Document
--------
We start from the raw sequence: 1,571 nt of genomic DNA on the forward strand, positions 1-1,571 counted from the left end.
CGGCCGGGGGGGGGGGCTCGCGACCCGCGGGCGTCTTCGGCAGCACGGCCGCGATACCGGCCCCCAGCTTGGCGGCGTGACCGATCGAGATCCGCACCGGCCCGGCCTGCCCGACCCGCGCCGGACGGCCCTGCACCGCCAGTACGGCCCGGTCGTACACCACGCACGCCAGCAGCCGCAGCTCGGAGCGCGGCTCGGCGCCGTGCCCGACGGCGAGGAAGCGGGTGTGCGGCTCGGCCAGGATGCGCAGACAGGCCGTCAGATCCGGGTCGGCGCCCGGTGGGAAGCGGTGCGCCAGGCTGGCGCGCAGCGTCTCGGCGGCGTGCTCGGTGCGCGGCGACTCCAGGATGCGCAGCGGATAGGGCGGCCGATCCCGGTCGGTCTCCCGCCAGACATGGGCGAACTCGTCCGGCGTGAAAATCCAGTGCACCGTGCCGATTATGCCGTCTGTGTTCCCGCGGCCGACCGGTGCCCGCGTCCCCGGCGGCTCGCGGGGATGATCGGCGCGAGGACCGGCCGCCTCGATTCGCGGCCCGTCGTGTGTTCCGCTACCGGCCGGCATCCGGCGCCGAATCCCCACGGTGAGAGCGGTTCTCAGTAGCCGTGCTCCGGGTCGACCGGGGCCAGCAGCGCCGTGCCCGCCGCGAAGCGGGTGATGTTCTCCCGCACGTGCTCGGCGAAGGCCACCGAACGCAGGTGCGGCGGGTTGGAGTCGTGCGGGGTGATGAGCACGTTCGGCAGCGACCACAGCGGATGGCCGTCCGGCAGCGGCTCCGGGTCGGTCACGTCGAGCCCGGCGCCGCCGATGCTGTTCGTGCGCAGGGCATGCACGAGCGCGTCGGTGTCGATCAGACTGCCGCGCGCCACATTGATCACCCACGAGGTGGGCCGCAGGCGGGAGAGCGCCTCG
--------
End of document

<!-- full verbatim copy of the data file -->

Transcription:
We start from the raw sequence: 1,571 nt of genomic DNA on the forward strand, positions 1-1,571 counted from the left end.
CGGCCGGGGGGGGGGGCTCGCGACCCGCGGGCGTCTTCGGCAGCACGGCCGCGATACCGGCCCCCAGCTTGGCGGCGTGACCGATCGAGATCCGCACCGGCCCGGCCTGCCCGACCCGCGCCGGACGGCCCTGCACCGCCAGTACGGCCCGGTCGTACACCACGCACGCCAGCAGCCGCAGCTCGGAGCGCGGCTCGGCGCCGTGCCCGACGGCGAGGAAGCGGGTGTGCGGCTCGGCCAGGATGCGCAGACAGGCCGTCAGATCCGGGTCGGCGCCCGGTGGGAAGCGGTGCGCCAGGCTGGCGCGCAGCGTCTCGGCGGCGTGCTCGGTGCGCGGCGACTCCAGGATGCGCAGCGGATAGGGCGGCCGATCCCGGTCGGTCTCCCGCCAGACATGGGCGAACTCGTCCGGCGTGAAAATCCAGTGCACCGTGCCGATTATGCCGTCTGTGTTCCCGCGGCCGACCGGTGCCCGCGTCCCCGGCGGCTCGCGGGGATGATCGGCGCGAGGACCGGCCGCCTCGATTCGCGGCCCGTCGTGTGTTCCGCTACCGGCCGGCATCCGGCGCCGAATCCCCACGGTGAGAGCGGTTCTCAGTAGCCGTGCTCCGGGTCGACCGGGGCCAGCAGCGCCGTGCCCGCCGCGAAGCGGGTGATGTTCTCCCGCACGTGCTCGGCGAAGGCCACCGAACGCAGGTGCGGCGGGTTGGAGTCGTGCGGGGTGATGAGCACGTTCGGCAGCGACCACAGCGGATGGCCGTCCGGCAGCGGCTCCGGGTCGGTCACGTCGAGCCCGGCGCCGCCGATGCTGTTCGTGCGCAGGGCATGCACGAGCGCGTCGGTGTCGATCAGACTGCCGCGCGCCACATTGATCACCCACGAGGTGGGCCGCAGGCGGGAGAGCGCCTCG